The Great American Smokeout – November 19, 2020  For over 40 years, the third Thursday in November has served as an opportunity to learn about smoking cessation and get tips in making a commitment to living a smoke free life.  The American Cancer Society hosts this yearly event – click here to learn more about how you can join thousands in this personal health endeavor.

International Survivors of Suicide Loss Day – November 23, 2020

OCTOBER

Mental Illness Awareness Week  Each year, the National Alliance for Mental Illness (NAMI) focuses on the first week in October to educate the public, fight stigma and provide support. This year’s focus is on “What People with Mental Illness Want You to Know.”

World Mental Health Day  This year’s World Mental Health Day, on 10 October, comes at a time when our daily lives have changed considerably as a result of the COVID-19 pandemic and it is expected that the need for mental health and psychosocial support will substantially increase.

National ADHD Awareness Month  Focus is on raising awareness of ADHD, removing the stigma, and highlighting the available supports that enable individuals and families to thrive with ADHD.

National Bullying Prevention Month Every October, schools and organizations across the country join STOMP Out Bullying™ in observing National Bullying Prevention Month. The goal: encourage schools, communities and organizations to work together to stop bullying and cyberbullying and put an end to hatred and racism by increasing awareness of the prevalence and impact of all forms of bullying on all children of all ages.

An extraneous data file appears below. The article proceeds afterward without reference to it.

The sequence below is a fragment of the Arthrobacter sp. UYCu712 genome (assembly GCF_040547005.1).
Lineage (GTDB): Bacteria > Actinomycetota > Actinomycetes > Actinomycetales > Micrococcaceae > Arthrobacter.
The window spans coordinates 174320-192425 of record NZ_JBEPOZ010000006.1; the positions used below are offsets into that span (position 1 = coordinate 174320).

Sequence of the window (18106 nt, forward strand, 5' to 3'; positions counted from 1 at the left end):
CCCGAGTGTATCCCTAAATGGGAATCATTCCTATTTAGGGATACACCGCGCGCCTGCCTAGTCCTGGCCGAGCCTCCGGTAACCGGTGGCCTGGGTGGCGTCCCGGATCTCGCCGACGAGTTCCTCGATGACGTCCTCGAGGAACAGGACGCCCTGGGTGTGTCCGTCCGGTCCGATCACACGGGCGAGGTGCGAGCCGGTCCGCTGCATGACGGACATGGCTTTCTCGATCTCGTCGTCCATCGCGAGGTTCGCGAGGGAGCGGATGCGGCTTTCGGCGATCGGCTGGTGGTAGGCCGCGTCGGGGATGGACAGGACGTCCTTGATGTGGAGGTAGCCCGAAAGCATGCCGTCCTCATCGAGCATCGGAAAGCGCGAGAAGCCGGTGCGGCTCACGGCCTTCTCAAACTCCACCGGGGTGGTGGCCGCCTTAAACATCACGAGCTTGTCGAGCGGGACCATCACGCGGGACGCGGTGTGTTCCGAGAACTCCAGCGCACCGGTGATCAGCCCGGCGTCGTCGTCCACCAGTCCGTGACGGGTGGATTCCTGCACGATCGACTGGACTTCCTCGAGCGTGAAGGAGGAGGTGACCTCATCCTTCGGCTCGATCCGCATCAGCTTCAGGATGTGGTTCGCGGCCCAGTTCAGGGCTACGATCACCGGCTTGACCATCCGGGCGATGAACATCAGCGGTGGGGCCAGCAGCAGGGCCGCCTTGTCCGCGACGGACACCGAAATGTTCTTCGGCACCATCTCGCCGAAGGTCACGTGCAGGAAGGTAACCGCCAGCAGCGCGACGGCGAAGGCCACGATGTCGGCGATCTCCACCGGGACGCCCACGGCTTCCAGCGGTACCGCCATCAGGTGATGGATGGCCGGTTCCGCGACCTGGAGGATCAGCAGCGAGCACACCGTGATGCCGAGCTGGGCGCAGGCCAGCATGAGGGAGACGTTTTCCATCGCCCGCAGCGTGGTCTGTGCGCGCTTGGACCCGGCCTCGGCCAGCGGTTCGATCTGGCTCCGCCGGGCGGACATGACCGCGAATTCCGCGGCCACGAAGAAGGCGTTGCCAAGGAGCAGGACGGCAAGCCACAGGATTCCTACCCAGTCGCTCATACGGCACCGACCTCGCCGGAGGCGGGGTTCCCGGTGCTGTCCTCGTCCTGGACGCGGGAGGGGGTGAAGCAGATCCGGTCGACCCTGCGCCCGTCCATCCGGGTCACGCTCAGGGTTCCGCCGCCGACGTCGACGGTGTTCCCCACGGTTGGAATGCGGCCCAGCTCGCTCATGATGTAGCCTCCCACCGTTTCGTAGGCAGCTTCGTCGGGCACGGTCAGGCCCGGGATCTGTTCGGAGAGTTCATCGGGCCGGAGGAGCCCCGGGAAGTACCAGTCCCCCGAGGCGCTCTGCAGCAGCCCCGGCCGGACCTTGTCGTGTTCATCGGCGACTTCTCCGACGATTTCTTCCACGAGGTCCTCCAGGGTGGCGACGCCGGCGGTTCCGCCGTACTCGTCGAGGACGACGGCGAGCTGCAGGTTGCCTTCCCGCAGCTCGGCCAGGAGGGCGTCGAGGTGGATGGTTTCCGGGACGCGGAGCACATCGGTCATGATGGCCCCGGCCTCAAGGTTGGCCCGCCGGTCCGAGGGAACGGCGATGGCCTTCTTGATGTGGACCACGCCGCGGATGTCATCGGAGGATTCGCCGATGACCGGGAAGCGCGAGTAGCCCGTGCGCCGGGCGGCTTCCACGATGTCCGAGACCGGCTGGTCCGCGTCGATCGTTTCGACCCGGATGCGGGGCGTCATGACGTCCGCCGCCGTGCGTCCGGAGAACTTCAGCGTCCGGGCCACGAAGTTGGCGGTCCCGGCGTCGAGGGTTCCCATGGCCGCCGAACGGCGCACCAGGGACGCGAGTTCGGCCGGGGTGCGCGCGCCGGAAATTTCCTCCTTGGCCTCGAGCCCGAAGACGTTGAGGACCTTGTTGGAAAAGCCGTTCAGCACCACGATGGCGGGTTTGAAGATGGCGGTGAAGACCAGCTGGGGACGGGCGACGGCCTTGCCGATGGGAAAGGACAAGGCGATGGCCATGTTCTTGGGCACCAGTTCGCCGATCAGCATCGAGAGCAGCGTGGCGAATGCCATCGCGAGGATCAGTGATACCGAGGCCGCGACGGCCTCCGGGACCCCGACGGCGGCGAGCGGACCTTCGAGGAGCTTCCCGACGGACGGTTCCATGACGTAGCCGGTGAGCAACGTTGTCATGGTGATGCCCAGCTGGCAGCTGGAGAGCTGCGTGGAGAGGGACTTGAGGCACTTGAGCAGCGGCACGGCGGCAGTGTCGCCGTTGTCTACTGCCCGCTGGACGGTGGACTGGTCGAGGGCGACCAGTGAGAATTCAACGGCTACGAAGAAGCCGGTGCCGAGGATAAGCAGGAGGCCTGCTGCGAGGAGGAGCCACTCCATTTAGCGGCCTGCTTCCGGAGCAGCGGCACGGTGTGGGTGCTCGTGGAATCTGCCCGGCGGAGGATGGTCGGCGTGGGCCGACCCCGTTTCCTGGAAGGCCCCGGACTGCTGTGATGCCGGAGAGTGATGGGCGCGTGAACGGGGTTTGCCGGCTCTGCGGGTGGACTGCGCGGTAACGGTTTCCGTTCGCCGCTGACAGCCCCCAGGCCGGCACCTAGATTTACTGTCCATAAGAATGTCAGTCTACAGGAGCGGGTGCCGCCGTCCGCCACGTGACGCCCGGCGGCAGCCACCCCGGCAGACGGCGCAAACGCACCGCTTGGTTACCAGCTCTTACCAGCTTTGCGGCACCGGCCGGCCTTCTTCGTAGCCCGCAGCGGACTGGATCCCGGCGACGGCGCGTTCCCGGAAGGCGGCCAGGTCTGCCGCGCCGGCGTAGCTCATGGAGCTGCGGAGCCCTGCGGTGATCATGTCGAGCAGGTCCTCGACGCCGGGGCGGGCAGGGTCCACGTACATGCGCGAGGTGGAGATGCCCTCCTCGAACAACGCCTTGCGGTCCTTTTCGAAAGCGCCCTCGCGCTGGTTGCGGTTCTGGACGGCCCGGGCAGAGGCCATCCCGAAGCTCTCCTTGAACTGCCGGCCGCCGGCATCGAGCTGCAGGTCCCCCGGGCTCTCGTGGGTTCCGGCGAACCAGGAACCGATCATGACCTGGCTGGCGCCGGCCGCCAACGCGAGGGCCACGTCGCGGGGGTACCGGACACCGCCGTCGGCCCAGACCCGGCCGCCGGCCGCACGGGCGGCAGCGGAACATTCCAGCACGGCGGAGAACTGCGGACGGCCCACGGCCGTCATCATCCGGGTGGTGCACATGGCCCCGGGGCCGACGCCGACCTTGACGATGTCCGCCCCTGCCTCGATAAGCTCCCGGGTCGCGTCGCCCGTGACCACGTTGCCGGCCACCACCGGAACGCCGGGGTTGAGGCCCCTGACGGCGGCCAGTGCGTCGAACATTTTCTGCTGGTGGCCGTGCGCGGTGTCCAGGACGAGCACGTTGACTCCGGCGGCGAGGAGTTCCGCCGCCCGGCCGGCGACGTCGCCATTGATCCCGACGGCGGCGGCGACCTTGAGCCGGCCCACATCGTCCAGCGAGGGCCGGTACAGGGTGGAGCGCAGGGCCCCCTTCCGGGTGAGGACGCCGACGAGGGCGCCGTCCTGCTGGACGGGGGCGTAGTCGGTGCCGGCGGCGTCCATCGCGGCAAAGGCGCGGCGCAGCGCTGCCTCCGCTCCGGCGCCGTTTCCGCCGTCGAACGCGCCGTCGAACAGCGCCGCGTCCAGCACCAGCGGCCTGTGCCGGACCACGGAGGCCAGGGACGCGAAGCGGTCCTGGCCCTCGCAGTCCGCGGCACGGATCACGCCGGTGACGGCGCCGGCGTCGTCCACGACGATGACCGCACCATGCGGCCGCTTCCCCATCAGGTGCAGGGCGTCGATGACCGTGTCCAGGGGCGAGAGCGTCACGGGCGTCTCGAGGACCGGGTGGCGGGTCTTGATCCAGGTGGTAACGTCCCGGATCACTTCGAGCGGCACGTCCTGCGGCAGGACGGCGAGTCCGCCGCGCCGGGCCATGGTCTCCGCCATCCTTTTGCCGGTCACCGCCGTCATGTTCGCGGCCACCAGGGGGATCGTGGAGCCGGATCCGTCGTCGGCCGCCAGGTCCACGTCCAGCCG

Domestic Violence Prevention Month     

September 15 – October 15: Hispanic Heritage Month  2020 focus is on raising awareness about the health disparities impacting the Hispanic/Latino community and promoting physical activity, healthy nutrition and regular doctor visits to help improve overall health, especially during the COVID-19 pandemic.

SEPTEMBER

National Suicide Prevention Month  We can all help prevent suicide. Every year mental health organizations and individuals across the U.S. and around the world raise awareness of suicide prevention during September, National Suicide Prevention Month.